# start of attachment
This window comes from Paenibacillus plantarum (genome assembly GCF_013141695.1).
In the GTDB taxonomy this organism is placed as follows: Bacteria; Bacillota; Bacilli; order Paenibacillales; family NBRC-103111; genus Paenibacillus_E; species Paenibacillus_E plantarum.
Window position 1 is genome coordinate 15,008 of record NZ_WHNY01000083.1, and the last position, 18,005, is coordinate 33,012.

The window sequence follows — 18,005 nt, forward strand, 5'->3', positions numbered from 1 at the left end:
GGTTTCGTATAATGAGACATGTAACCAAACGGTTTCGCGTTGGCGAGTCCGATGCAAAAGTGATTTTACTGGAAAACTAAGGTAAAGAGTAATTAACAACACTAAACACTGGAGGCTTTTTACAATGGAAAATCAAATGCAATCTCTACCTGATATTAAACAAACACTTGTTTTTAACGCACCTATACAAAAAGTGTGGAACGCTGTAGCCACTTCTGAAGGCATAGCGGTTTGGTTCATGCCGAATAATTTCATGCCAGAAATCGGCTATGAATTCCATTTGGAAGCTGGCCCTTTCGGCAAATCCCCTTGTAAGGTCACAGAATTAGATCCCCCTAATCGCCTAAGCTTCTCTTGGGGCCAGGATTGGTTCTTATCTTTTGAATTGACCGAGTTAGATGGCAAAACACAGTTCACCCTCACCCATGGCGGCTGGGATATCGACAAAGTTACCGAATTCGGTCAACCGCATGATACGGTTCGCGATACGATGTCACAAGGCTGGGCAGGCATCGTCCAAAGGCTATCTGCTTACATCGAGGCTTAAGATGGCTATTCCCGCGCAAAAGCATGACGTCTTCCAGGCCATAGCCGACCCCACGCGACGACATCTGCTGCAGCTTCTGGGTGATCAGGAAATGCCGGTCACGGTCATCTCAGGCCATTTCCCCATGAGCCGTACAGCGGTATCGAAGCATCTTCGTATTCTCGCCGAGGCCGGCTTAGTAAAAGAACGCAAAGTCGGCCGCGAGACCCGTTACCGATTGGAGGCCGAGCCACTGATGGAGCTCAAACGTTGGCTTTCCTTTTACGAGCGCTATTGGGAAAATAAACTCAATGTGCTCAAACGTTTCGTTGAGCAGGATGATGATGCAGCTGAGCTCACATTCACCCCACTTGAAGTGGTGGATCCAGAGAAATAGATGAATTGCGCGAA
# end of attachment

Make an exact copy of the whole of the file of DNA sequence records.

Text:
This window comes from Paenibacillus plantarum (genome assembly GCF_013141695.1).
In the GTDB taxonomy this organism is placed as follows: Bacteria; Bacillota; Bacilli; order Paenibacillales; family NBRC-103111; genus Paenibacillus_E; species Paenibacillus_E plantarum.
Window position 1 is genome coordinate 15,008 of record NZ_WHNY01000083.1, and the last position, 18,005, is coordinate 33,012.

The window sequence follows — 18,005 nt, forward strand, 5'->3', positions numbered from 1 at the left end:
GGTTTCGTATAATGAGACATGTAACCAAACGGTTTCGCGTTGGCGAGTCCGATGCAAAAGTGATTTTACTGGAAAACTAAGGTAAAGAGTAATTAACAACACTAAACACTGGAGGCTTTTTACAATGGAAAATCAAATGCAATCTCTACCTGATATTAAACAAACACTTGTTTTTAACGCACCTATACAAAAAGTGTGGAACGCTGTAGCCACTTCTGAAGGCATAGCGGTTTGGTTCATGCCGAATAATTTCATGCCAGAAATCGGCTATGAATTCCATTTGGAAGCTGGCCCTTTCGGCAAATCCCCTTGTAAGGTCACAGAATTAGATCCCCCTAATCGCCTAAGCTTCTCTTGGGGCCAGGATTGGTTCTTATCTTTTGAATTGACCGAGTTAGATGGCAAAACACAGTTCACCCTCACCCATGGCGGCTGGGATATCGACAAAGTTACCGAATTCGGTCAACCGCATGATACGGTTCGCGATACGATGTCACAAGGCTGGGCAGGCATCGTCCAAAGGCTATCTGCTTACATCGAGGCTTAAGATGGCTATTCCCGCGCAAAAGCATGACGTCTTCCAGGCCATAGCCGACCCCACGCGACGACATCTGCTGCAGCTTCTGGGTGATCAGGAAATGCCGGTCACGGTCATCTCAGGCCATTTCCCCATGAGCCGTACAGCGGTATCGAAGCATCTTCGTATTCTCGCCGAGGCCGGCTTAGTAAAAGAACGCAAAGTCGGCCGCGAGACCCGTTACCGATTGGAGGCCGAGCCACTGATGGAGCTCAAACGTTGGCTTTCCTTTTACGAGCGCTATTGGGAAAATAAACTCAATGTGCTCAAACGTTTCGTTGAGCAGGATGATGATGCAGCTGAGCTCACATTCACCCCACTTGAAGTGGTGGATCCAGAGAAATAGATGAATTGCGCGAA